The Valley St. Beach in the early 1900s

by Annie Sutte

In 1925, a small boatbuilding company settled in the area of Sausalito known originally as Whaler's Cove, and later as the Valley St. Beach, or as Swede's Beach. It was place long used for boat building and repairing, and all along the cove's beach were the remains of piers and wharves in varying states of repair and disrepair. When the boat builders settled on their site in 1925, sailing ships had been filling their water casks from the springs on the beach for over 100 years. In the 1820s Sausalito's first settler, William Richardson, brought water down to the beach and built a wharf for his launch Water Nixie, which carried water to San Francisco.

 This photo of the Nunes Brothers operation comes from the Historical Society’s Virtual Exhibit.

This photo of the Nunes Brothers operation comes from the Historical Society’s Virtual Exhibit.

In 1925 there was a pier and a boathouse at the south end of the cove, built in the 1880s by the Pacific Yacht Club. To the north of the cove were the Walhalla Beer Garden and a boardwalk, and two small piers, both of which were sound and in use, unlike the decayed remains of one at the foot of Richardson St. built around 1890 by the California Launch Building Co.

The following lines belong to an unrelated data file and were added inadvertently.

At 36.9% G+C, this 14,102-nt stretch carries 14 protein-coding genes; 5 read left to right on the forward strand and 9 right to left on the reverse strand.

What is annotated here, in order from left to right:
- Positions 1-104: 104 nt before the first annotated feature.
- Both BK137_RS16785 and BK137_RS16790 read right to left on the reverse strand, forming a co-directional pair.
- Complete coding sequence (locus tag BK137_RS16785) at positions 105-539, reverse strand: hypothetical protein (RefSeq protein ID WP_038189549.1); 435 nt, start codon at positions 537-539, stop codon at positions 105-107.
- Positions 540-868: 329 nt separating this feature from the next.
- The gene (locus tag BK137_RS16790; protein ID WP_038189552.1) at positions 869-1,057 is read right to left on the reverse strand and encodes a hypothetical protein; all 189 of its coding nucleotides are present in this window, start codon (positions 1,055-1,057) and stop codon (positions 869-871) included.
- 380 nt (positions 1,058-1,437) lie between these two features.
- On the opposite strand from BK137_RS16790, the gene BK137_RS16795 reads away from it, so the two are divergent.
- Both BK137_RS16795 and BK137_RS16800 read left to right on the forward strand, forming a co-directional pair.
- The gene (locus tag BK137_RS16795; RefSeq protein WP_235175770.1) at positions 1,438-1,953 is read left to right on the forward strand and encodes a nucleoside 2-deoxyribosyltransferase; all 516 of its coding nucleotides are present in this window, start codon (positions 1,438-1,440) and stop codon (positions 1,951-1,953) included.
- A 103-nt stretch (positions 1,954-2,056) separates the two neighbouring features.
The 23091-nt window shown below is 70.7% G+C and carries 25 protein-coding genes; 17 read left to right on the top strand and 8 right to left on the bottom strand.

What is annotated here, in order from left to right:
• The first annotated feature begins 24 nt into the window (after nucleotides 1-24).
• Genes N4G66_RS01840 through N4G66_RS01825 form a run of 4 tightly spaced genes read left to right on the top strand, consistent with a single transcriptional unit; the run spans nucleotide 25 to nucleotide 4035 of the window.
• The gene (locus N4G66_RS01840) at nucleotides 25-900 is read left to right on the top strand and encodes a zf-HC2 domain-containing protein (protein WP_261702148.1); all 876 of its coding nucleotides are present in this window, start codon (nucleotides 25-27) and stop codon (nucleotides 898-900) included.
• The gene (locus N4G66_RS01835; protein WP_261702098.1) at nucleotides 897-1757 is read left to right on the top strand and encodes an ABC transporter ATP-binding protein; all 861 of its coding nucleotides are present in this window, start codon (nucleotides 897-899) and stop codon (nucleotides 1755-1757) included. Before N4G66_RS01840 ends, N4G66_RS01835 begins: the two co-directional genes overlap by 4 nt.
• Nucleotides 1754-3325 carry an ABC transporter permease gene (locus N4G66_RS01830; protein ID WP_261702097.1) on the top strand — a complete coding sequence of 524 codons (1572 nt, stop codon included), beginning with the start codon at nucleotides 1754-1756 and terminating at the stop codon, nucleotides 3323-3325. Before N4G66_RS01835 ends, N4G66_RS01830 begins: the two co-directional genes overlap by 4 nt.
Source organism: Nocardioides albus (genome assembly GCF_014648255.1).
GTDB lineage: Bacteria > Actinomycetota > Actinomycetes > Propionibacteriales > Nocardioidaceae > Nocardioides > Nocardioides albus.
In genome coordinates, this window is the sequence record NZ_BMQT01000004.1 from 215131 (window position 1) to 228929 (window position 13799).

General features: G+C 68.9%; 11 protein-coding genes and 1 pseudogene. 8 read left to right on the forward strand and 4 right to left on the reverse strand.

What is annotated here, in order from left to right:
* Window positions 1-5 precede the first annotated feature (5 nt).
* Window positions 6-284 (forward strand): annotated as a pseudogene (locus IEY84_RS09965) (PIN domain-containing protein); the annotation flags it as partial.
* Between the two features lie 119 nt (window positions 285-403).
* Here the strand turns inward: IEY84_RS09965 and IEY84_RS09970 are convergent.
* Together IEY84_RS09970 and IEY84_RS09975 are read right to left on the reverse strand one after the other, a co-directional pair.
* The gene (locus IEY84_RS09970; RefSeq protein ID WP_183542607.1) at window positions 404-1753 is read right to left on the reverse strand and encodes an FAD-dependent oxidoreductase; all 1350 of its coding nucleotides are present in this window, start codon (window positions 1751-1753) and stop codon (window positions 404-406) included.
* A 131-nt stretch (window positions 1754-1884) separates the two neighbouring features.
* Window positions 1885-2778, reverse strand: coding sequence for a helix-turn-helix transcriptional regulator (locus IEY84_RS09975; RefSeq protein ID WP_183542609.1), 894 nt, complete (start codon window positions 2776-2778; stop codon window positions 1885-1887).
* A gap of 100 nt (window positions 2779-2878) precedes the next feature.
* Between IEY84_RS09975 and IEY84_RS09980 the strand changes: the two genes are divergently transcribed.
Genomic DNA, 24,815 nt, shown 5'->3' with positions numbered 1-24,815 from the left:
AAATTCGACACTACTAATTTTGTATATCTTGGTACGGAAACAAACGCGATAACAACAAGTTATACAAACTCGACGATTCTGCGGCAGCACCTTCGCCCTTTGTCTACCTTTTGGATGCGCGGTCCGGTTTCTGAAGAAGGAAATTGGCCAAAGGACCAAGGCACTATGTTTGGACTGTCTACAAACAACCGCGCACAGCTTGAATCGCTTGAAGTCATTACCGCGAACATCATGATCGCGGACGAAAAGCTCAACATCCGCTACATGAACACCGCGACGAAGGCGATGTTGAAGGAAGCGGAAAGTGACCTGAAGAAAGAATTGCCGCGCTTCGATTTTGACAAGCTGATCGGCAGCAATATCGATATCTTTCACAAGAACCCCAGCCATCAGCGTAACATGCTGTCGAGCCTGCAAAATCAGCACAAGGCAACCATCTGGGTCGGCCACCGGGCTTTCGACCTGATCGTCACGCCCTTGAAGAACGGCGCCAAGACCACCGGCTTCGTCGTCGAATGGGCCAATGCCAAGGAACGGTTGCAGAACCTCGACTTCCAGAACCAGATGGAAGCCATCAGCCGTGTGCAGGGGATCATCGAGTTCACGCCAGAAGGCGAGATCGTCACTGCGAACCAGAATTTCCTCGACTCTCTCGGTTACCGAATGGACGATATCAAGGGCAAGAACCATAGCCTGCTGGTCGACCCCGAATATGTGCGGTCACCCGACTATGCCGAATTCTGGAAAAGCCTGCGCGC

A dilapidated pier at Valley Street was used by fishermen who moored their boats at the cove — mostly 26’ Monterey type crab boats — and they lifted their crab boxes off the boats with davits and sold fresh crabs to the locals for 25 cents. For repairing, at high tide the fishermen hauled their boats up onto big timbers set out on the beach.

Kids who played on the beach in the 1920s remember changing into swimsuits in an old piano case that had been dumped there, and they remember how easy it was to siphon gasoline from the big tank the Spreckels kept under their boathouse for the Lurline. They remember finding liquor bottles buried in the sand beneath the Walhalla, a legacy from bootleggers who used the trapdoor beneath the beer garden at high tide.

It was an area rich in history even in 1925 when the small boatbuilding company bought the Reliance Boat and Ways Co. at the center of the cove at Main Street. An old set of ways, two piers and a building became headquarters for a boatyard that would become famous for its quality of workmanship, for the variety and number of craft turned out, and for its yacht designs; the Nunes Brothers Boat and Ways Co.

Find out more about the boatyards of early Sausalito by visiting the Historical Society’s Virtual Exhibit.  This online exhibit includes photographs and information from the SHS archives and uses software that pulls images and data from the database